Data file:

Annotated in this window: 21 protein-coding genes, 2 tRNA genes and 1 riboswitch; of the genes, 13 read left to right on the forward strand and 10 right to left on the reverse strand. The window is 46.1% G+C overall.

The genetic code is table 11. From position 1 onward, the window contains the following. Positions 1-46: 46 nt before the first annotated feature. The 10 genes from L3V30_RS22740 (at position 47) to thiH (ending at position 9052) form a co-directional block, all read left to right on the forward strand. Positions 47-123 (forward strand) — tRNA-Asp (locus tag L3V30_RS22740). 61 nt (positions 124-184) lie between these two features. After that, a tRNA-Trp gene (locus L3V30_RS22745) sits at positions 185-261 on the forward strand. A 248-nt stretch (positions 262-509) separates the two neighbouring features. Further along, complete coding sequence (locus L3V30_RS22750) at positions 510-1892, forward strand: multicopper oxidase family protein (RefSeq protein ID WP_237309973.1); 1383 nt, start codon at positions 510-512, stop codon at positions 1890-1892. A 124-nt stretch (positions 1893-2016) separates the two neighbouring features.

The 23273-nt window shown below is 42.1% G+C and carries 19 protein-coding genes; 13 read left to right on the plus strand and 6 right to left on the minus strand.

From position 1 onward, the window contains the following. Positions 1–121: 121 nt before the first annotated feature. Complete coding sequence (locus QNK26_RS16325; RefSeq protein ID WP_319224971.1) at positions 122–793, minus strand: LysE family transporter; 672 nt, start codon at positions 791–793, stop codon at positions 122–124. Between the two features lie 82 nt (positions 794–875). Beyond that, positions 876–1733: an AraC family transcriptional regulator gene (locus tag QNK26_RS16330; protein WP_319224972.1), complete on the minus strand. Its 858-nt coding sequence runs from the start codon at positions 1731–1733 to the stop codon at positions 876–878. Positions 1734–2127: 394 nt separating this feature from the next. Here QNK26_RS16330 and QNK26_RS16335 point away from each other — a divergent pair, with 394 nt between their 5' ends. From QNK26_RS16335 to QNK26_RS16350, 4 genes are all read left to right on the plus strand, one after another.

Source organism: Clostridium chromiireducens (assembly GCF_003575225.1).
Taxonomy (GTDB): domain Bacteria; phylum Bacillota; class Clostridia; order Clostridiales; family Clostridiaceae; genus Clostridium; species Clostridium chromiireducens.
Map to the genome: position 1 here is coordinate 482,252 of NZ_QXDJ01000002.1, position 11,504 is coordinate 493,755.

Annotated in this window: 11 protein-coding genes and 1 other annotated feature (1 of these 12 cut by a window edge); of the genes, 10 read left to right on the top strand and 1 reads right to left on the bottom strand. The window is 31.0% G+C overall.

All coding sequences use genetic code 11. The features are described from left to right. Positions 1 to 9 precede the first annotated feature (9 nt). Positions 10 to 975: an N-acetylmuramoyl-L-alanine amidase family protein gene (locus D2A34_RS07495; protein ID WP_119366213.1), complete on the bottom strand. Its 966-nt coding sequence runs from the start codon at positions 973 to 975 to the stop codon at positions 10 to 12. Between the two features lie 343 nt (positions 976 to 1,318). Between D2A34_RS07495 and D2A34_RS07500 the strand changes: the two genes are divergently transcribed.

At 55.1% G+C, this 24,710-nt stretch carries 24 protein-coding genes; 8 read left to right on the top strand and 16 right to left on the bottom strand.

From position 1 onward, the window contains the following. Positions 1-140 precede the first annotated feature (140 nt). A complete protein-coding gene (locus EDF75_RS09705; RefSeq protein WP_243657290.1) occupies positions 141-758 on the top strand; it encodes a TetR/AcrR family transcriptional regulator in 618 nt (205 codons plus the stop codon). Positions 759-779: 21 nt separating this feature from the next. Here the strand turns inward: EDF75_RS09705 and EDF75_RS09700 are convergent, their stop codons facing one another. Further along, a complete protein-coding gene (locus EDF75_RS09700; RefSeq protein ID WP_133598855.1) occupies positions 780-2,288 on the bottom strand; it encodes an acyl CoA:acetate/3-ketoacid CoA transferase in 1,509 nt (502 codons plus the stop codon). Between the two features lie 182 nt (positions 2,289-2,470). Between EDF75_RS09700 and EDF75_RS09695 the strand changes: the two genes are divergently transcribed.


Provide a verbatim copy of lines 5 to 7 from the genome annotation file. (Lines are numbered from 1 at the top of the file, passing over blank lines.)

Source organism: Clostridium chromiireducens (assembly GCF_003575225.1).
Taxonomy (GTDB): domain Bacteria; phylum Bacillota; class Clostridia; order Clostridiales; family Clostridiaceae; genus Clostridium; species Clostridium chromiireducens.
Map to the genome: position 1 here is coordinate 482,252 of NZ_QXDJ01000002.1, position 11,504 is coordinate 493,755.